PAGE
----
US Pharma companies are increasingly reliant on advocacy bodies to get their message across. This is due to the introduction of a range of guidelines preventing them from openly advertising to the masses. While this association can be rewarding for both parties, continued monitoring of the partnership is needed to ensure the correct message is getting across at all times.
Ever wondered about the absolute contradiction of seeing healthcare staff taking a cigarette break outside hospitals when colleagues inside are attempting to save the lives of people have put themselves at mortal risk from the very same activity? Well, one healthcare provider – the Cleveland Clinic – has been taking a stand on this issue. It stopped hiring smokers five years ago and now it’s upping the ante further by insisting that staff stay healthy and fit.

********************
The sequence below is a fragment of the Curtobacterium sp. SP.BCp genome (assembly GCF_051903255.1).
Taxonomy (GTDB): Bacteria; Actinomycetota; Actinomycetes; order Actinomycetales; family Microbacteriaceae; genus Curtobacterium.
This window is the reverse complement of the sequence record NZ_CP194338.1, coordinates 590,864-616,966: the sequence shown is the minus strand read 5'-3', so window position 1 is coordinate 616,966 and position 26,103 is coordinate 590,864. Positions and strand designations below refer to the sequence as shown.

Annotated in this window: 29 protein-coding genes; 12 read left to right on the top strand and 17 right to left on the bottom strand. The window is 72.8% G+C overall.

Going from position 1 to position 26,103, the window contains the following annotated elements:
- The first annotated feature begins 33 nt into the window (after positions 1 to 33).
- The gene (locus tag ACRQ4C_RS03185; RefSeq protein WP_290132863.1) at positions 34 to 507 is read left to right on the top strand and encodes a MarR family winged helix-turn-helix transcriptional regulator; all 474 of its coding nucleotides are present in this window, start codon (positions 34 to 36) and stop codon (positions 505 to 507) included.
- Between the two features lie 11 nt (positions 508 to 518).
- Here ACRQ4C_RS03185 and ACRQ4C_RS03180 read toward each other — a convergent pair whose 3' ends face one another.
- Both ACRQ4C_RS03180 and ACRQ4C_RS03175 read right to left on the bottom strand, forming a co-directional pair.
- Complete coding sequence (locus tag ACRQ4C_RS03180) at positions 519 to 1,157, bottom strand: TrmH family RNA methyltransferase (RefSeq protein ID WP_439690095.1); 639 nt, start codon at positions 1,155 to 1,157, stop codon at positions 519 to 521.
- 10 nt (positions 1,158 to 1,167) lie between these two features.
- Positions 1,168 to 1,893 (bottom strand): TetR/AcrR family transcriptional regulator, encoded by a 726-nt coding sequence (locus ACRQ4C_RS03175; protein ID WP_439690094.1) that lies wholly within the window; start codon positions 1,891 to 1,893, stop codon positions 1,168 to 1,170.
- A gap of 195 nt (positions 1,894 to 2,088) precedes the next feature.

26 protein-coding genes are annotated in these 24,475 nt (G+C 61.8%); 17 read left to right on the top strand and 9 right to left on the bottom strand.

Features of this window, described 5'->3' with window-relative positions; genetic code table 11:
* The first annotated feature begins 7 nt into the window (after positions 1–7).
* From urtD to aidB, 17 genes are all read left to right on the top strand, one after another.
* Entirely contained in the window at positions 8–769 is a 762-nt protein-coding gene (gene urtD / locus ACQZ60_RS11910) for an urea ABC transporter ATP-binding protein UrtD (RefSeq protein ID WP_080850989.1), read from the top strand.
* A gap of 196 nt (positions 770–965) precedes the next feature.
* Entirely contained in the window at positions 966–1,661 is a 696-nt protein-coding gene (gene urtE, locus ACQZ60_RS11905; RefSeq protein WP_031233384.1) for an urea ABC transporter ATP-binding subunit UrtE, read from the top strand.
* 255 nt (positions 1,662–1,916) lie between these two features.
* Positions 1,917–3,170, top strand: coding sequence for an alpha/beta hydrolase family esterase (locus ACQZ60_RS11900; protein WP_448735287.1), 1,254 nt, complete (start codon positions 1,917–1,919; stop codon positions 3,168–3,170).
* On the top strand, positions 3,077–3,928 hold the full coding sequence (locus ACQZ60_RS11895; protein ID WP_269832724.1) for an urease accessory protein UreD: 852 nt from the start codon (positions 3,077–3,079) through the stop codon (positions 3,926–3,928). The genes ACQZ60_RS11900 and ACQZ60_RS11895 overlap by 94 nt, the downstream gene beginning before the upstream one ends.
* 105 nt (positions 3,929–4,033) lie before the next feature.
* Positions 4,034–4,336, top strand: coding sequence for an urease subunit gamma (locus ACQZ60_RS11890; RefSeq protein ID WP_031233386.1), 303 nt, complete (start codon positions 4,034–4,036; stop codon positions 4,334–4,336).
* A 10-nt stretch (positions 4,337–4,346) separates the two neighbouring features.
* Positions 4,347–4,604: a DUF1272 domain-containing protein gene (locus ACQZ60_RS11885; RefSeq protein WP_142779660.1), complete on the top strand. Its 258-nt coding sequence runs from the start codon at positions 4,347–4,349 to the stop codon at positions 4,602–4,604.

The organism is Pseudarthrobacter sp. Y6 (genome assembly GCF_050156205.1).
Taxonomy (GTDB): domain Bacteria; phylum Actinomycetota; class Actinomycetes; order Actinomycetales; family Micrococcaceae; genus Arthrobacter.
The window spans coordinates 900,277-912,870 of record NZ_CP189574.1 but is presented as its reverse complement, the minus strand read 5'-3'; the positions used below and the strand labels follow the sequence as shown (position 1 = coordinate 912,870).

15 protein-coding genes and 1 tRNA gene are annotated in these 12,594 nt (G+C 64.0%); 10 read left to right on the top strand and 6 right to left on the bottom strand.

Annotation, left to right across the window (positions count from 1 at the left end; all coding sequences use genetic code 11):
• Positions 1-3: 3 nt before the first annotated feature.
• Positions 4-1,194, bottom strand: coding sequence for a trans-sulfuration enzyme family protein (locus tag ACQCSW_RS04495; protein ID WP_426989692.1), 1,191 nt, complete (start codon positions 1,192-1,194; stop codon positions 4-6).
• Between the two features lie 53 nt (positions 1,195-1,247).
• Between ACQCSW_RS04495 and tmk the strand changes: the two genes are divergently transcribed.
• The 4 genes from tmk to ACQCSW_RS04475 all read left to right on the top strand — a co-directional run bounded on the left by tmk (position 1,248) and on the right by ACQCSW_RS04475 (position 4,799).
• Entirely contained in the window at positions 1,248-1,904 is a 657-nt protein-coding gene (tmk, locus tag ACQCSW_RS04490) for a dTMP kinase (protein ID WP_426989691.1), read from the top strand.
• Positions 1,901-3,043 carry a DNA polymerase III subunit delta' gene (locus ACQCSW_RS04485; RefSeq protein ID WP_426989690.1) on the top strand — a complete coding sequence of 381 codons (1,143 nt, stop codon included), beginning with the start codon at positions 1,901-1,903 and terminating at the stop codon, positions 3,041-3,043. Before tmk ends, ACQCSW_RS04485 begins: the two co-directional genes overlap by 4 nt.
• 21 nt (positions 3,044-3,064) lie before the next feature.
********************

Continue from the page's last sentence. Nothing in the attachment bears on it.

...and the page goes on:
The Interdisciplinary Melanoma Cooperative Group (IMCG) at New York University received some invaluable support from an unlikely source recently in the form of cult comedy TV show South Park. South Park’s creators joined forces with designer Marc Jacobs to create a series of limited edition t-shirts, the proceeds of which will go to the NYU Cancer Institute.
The Association of the British Pharmaceutical Industry (ABPI) has advised members not to expect a new set of guidelines on how to engage with social media. However, the representative body stressed that this didn’t necessarily mean companies should steer clear of using the technology. “If your objective is to benefit the patient, and you’re working within the boundaries of the Code of Practice, then there is nothing stopping companies embracing social media and taking the opportunity that it presents,” ABPI web editor Melanie Quashie told a recent industry conference.